This Blog post was inspired by the Entertainment Weekly Article “Black Swan double claims Natalie Portman only did 5 percent of full body dance shots in the movie” Written by Adam Markovitz. http://insidemovies.ew.com/2011/03/25/portman-black-swan-double/

Ballet Strength Pointe Magazine debut

It has taken me a while to share this article with you and I finally got a chance to scan it to my computer today. I reformatted the look of the article for you to make it a bit  easier to read. Although I was inaccurately quoted on several occasions, I still feel that it is a huge accomplishment for myself and Ballet Strength to be part of the elite few who have had the opportunity to share their wisdom in Pointe and am extremely thankful for the opportunity.

If you are interested in having your questions answered by me on my blog or by video blog, send your questions to nikol@balletaudition.com. I look forward to helping you!

Ballet Strength on Alex Wong’s Injury

A photo of Alex gives me great insight as to where his injury prone areas may be.

My heart was broken last night watching So You Think You Can Dance for Alex Wong, an extremely talented dancer who captured the dance world’s attention this season. I’m not an avid So You Think You Can Dance viewer, but I do catch the show about twice per month. Being that Alex was a ballet dancer and had left his position with Miami City Ballet to be on SYTYCD, there was quite a story and a passion behind his presence on the show. It kept me watching…

As a Ballet Strength and cross training coach for dancers, I immediately started to think of ways that this injury might have been prevented. Gorgeously arched feet and super tight calves like Alex’s usually mean short Achilles Tendons in my experience working one on one designing plans injury prevention plans for professional dancers. (I could go into more details about his anatomy, but I’ll spare you.)

In my spare time this morning I did my best to find out how Alex Wong “ruptured his Achilles Tendon” to further investigate how something like this could have been prevented. Had his spring nearly sprung? Is it the result of improper technique? Or did he merely land wrong? The articles that I found were quite vague in their description of the incident so I am hoping that there will be more to come in the next few days.

My next thought: was Alex in pain prior to the Achilles rupture? Did he have chronic Achilles Tendonitis, a nagging long-term injury that some dancers suffer with their entire careers? Many dancers push through injuries in order keep their status in companies thinking that the injury will heal itself and get better. Us stubborn dancers think that we can change the reality that rest is the only thing that will truly heal an injury.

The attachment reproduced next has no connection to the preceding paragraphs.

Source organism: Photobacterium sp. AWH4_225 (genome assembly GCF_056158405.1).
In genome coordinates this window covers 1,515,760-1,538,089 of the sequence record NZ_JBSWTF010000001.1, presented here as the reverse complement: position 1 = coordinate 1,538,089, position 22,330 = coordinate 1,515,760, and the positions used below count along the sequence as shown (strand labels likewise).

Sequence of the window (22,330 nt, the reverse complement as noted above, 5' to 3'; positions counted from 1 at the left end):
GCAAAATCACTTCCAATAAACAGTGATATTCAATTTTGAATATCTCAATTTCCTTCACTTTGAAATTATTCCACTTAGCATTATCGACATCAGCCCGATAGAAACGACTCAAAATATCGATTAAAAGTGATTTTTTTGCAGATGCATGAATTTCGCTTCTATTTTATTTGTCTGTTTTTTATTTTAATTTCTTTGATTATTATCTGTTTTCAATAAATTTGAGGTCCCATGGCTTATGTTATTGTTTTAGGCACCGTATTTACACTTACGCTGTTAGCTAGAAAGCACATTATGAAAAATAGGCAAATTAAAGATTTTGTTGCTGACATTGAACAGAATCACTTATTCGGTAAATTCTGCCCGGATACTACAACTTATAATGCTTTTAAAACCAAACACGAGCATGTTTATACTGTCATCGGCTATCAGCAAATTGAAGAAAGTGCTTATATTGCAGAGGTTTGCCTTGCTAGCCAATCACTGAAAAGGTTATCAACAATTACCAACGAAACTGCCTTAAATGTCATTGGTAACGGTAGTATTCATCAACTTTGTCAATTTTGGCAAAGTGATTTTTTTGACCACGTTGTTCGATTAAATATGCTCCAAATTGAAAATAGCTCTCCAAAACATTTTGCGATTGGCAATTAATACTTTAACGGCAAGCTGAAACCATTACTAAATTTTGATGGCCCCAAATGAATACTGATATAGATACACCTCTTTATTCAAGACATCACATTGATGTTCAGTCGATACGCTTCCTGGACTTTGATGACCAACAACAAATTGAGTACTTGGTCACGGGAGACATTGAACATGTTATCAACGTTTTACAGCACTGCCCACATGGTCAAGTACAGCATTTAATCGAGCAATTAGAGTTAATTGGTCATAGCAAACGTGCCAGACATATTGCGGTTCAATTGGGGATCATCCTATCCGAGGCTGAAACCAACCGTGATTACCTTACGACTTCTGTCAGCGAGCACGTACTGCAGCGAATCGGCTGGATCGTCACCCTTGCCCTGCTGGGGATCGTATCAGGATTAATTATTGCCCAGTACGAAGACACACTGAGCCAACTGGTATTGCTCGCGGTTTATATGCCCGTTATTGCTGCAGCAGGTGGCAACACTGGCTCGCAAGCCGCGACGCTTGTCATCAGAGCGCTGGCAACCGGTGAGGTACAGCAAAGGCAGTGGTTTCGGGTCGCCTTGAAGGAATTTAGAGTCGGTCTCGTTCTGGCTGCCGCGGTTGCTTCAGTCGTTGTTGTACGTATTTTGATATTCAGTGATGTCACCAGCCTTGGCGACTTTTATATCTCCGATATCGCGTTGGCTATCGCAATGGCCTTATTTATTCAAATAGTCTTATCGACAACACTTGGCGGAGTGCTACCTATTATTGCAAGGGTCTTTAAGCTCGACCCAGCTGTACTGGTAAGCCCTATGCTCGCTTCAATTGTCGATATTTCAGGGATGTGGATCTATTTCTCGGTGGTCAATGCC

In my ballet summer studies at Chautauqua I remember hearing stories about New York City Ballet Dancer Jean-Pierre Bonnefoux rupturing his Achilles, but I don’t know for a fact if he returned to dancing after the injury. I am confident that Alex will dance again.

I guess my message in this blog post is this: Dancers, be smart. Take risks, but don’t risk your career thinking that you can triumph over pain. You cannot mask injuries. Trust me, it will bite you in the behind. Not to say that I know 100% that this is the reason for Alex Wong’s injury, but I have a sneaky suspicion that it may be the case. Hopefully more details will be available to the public soon.

Happy Dancing,

Nikol Klein Professional Ballet Dancer/ Author/ Fitness Expert

Ballet Strength in Pointe Magazine

Ballet Strength is becoming a popular topic of discussion throughout the ballet community. With this being said, I was pleased to recieve a call last week from Pointe Magazine asking for my help and expertise on Ballet Strength for their advice column for dancers.

The question I was asked to answer was in regards to a young dancer looking to slim out her bulky legs. I was happy to hear someone ask this. It is good to know that dancers are finally starting to realize that there are ways for them to transform their bodies through cross training. The truth is that most ballet teachers are unequipped to offer advice on this once tabu subject.

This is where my Ballet Strength methods come in handy. With proven programs like Beginning Ballet Strength (www.balletstrength.com), dancers can now be confident that cross training works and with my expertise now being referenced by Pointe Magazine.

I am honored and flattered to work with Pointe Magazine and look forward to the future opportunities that are on the horizon.

Happy Dancing,

Nikol Klein Professional Ballet Dancer/ Author/ San Diego Personal Trainer